The REPowerEU package will help EU Member States break free from their dependence on Russian gas.
The proposals focus on three main strands, two of which coincide with decarbonisation:
- Renewable electricity generation;
- Diversification of gas supplies;
- Energy efficiency;
Brussels chose to align the REPowerEU with the transition defined by the Green Deal, expanding the targets and accelerating the timelines already contained in the Fit for 55 package. The mere substitution of Russian fossil fuels with fossil fuels from other sources is considered a necessary, yet short-term solution, which must not jeopardise decarbonisation solutions or delay climate targets.
As anticipated by the Commission’s communication on the 8th of March 2022, these measures contribute to cease dependency on Russian gas well before 2030.
What does this mean for Italy?
Through the REPowerEU plan, Italy is also expected to consolidate its renewable and energy efficiency targets, prioritizing these measures in the context of its energy diversification strategy.
- As far as renewables are concerned, Italy should increase the current installation rate of renewable electricity generation – now about 1.5 GW per year. At this rate, the country would meet its 2030 targets by 2071. The installation rate must reach no less than 10 GW per year, with a target of replacing at least 7.5 billion cubic meters of gas by 2025, which corresponds to about a quarter of Italy’s gas imports from Russia. The strong acceleration of renewable-energy development will impose changes in the electricity market scheme, including redefinition of the capacity market mechanism. The latter is still strongly oriented towards the development of new gas capacity.
- In the residential sector, gas covers 59.5% of energy supplied for heating. Following on from the required RePowerEU plan updates, the entire incentive system for the building sector will need to be revised. This is necessary to eliminate gas from renovation works and harmonize the number of fiscal deductions by valuing energy efficiency and decarbonisation at a higher percentage. This includes remodelling the ‘Superbonus 110’ to make it a targeted, long-term tool, capable of addressing efficiency issues within Italy’s complex building landscape and eliminating its reliance on gas.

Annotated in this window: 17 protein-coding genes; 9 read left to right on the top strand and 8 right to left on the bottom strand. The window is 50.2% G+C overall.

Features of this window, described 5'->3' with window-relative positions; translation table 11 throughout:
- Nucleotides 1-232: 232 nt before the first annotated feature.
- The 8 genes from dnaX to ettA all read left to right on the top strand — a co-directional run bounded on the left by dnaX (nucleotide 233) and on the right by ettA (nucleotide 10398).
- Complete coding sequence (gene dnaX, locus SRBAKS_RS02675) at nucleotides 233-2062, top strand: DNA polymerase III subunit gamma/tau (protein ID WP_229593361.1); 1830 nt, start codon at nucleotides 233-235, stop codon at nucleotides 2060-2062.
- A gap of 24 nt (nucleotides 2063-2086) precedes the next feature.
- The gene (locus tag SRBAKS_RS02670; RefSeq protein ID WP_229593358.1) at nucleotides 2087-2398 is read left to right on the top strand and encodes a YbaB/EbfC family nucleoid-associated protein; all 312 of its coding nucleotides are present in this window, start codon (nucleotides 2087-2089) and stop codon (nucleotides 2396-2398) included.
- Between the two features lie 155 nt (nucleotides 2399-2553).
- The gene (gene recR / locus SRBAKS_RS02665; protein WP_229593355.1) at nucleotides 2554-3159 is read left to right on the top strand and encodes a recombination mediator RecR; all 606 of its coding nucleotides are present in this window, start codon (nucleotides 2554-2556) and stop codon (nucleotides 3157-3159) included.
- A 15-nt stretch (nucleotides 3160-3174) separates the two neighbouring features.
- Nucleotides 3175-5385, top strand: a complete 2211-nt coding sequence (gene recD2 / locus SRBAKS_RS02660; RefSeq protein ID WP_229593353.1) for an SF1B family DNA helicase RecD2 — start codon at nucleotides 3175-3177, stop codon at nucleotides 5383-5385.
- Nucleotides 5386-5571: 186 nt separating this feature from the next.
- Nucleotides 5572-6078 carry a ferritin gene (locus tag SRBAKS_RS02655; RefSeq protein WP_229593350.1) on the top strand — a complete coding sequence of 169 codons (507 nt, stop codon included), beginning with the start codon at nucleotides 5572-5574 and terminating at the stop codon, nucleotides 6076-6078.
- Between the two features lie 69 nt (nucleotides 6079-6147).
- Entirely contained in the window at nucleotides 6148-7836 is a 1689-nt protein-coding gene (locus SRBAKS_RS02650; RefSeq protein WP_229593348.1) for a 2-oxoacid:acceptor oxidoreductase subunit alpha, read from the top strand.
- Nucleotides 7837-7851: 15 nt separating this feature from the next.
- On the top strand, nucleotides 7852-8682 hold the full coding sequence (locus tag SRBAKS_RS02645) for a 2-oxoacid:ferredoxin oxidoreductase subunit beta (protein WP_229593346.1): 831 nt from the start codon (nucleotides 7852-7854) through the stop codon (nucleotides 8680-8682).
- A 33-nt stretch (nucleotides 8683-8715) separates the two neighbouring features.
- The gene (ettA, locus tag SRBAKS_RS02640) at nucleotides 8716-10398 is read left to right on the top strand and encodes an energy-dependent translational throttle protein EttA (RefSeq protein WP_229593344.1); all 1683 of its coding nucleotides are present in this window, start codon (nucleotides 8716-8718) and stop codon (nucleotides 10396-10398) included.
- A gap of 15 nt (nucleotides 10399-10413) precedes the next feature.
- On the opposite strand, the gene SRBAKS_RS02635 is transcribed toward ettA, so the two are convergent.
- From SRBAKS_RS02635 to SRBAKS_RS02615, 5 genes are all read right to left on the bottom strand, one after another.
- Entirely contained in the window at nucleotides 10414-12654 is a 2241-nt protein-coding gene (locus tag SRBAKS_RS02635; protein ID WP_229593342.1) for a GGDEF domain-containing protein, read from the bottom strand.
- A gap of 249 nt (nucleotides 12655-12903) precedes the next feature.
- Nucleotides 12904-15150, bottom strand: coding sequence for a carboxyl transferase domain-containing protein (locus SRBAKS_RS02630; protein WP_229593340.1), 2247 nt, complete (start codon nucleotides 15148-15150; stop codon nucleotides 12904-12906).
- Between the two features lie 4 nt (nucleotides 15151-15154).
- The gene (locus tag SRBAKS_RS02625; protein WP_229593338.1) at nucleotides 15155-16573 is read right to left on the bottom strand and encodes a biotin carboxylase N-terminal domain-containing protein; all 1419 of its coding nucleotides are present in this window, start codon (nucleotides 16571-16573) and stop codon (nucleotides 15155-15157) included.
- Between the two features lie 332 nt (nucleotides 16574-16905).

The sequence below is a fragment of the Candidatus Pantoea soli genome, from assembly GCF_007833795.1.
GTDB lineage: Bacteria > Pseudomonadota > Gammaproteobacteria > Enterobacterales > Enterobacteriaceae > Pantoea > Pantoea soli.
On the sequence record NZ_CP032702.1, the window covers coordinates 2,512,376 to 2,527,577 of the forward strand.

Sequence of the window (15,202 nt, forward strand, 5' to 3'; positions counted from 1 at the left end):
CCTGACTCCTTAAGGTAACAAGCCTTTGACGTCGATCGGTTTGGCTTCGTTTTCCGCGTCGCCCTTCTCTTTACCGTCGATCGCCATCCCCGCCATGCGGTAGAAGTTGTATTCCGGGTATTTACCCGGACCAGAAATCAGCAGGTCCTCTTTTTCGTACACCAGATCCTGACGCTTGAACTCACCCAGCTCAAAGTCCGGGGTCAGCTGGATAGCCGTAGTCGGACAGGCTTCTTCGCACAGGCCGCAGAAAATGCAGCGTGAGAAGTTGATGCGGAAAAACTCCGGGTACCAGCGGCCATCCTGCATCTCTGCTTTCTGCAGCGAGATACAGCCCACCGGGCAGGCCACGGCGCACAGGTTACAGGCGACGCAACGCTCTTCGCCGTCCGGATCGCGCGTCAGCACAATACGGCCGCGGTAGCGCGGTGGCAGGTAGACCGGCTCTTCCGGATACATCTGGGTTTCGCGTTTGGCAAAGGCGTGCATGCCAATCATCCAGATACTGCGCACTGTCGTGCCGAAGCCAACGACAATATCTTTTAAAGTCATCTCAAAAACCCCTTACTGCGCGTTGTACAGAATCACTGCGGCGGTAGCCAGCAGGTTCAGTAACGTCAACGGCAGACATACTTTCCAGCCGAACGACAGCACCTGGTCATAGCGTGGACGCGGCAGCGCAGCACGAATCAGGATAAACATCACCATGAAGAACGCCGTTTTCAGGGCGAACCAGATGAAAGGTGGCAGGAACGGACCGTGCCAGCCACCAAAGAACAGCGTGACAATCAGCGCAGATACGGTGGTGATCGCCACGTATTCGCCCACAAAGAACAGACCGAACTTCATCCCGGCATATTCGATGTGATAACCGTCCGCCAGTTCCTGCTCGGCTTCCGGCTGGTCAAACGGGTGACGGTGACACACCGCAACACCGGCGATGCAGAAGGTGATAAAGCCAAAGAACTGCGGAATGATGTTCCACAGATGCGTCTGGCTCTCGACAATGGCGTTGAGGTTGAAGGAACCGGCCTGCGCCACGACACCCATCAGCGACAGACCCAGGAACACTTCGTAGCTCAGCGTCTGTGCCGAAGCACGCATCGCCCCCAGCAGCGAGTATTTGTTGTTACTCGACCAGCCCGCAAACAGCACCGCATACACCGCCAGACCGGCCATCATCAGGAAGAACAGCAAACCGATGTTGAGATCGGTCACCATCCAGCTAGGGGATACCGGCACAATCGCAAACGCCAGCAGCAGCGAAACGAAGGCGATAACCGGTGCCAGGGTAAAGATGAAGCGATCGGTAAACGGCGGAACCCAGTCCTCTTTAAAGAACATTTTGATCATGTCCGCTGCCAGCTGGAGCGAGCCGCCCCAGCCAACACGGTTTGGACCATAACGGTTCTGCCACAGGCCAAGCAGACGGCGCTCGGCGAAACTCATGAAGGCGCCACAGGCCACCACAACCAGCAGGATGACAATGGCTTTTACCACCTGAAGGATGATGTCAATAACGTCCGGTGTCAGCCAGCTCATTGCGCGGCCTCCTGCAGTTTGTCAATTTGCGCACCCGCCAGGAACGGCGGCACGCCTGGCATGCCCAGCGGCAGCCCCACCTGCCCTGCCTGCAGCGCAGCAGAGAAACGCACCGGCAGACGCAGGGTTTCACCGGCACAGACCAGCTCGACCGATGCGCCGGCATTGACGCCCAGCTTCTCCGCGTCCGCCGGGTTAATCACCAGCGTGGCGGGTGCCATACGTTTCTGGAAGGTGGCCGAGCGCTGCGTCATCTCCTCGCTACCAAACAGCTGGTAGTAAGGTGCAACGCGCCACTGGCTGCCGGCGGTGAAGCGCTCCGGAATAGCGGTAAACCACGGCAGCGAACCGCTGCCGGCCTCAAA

- On the electrification path, REPowerEU envisages doubling the installation of heat pumps planned for 2025 up to 1.2 million new units, saving around 1 billion cubic meters of gas.
With the publication of REPowerEU, it is hoped that the focus of the Italian government and public discourse will shift from the mere search for new alternative gas sources to energy strategy options that are aligned with the Green Deal.
Without this vision, short-term solutions for diversification of gas sources risk to undermine medium- and long-term ones. This is due to technological lock-ins in the form of infrastructure investments – such as regasification units and gas pipelines – or in new extractions, incompatible with the 1.5°C target. These assets and contracts are at risk of rapidly becoming obsolete as Italy and Europe further decarbonise their economies. Therefore, amortization costs for new infrastructures and associated onerous long-term gas contracts risk to weight on citizens and businesses for many years, thus trapping Italy in a costly dependence on fossil fuels. In the long run, dependence on gas might also threaten energy security. Since most exporting countries are located in unstable regions such as North Africa or Sub-Saharan Africa, there is a geopolitical risk of disruptions of supplies.
Italy’s emergency response strategy is still lacking impact assessments for new gas initiatives and quantitative clarity for renewable expansion within national targets, energy efficiency and heat pump penetration. Only with such an assessment, one could determine how much gas our country really needs and act accordingly through new supply contracts. However, the latter needs also to consider the timeframe required to reach decarbonisation goals.
Photo by Pexels